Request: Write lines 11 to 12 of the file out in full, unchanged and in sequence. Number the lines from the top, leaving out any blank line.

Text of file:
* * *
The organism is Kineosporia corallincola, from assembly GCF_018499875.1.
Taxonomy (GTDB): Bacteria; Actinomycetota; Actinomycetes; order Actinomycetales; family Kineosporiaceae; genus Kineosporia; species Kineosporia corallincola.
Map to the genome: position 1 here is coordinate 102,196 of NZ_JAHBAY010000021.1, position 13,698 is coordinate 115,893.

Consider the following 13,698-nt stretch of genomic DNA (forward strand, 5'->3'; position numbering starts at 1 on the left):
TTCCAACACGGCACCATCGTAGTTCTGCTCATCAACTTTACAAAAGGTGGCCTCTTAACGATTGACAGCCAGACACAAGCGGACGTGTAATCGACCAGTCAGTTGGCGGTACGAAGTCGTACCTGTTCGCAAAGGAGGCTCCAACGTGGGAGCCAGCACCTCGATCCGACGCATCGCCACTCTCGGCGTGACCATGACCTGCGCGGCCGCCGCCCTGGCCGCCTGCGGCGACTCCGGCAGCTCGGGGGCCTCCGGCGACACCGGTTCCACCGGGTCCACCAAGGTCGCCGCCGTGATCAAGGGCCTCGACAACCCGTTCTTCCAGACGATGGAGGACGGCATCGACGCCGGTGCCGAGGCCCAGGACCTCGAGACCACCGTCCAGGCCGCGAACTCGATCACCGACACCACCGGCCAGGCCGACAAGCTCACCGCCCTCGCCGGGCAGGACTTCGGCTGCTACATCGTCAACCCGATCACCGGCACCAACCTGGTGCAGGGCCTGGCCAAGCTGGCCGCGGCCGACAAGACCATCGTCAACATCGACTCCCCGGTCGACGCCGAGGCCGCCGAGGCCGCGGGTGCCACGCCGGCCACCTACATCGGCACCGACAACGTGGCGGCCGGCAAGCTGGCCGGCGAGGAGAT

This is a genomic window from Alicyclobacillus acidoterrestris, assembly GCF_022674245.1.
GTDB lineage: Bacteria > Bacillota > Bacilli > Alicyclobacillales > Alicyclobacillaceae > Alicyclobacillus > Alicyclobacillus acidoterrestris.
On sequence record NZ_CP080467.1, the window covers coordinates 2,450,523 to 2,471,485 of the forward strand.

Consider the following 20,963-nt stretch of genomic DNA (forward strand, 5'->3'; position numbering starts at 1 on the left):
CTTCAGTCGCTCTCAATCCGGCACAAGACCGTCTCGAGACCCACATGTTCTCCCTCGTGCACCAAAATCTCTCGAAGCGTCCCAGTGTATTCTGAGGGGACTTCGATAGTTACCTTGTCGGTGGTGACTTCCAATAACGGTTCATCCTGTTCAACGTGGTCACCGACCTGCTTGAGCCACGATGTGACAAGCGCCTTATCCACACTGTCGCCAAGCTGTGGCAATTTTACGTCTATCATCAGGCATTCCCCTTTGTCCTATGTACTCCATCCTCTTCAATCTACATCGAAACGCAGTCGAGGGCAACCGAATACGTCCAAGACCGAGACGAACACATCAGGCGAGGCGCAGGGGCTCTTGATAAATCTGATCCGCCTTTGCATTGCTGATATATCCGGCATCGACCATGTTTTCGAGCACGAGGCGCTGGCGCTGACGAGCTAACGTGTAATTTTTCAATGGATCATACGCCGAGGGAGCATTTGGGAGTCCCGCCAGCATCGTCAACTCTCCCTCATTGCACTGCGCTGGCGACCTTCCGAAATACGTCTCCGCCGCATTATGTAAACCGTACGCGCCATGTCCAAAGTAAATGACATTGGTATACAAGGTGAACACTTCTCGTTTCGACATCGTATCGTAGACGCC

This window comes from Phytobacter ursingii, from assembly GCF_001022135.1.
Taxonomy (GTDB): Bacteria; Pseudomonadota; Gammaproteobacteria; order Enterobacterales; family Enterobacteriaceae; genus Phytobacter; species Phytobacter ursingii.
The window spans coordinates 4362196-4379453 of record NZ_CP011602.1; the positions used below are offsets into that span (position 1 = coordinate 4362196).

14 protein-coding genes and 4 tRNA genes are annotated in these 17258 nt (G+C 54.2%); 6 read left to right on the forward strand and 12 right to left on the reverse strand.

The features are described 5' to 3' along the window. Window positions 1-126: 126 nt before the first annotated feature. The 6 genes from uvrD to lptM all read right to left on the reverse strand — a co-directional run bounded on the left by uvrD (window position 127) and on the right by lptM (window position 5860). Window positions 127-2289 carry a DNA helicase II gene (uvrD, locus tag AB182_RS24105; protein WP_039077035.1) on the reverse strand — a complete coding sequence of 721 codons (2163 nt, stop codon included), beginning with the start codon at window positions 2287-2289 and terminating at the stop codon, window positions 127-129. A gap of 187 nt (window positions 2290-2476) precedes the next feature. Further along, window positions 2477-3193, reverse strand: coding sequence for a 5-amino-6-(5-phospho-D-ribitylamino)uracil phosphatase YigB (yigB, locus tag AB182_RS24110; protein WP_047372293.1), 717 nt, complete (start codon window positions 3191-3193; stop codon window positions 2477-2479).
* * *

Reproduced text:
This window comes from Phytobacter ursingii, from assembly GCF_001022135.1.
Taxonomy (GTDB): Bacteria; Pseudomonadota; Gammaproteobacteria; order Enterobacterales; family Enterobacteriaceae; genus Phytobacter; species Phytobacter ursingii.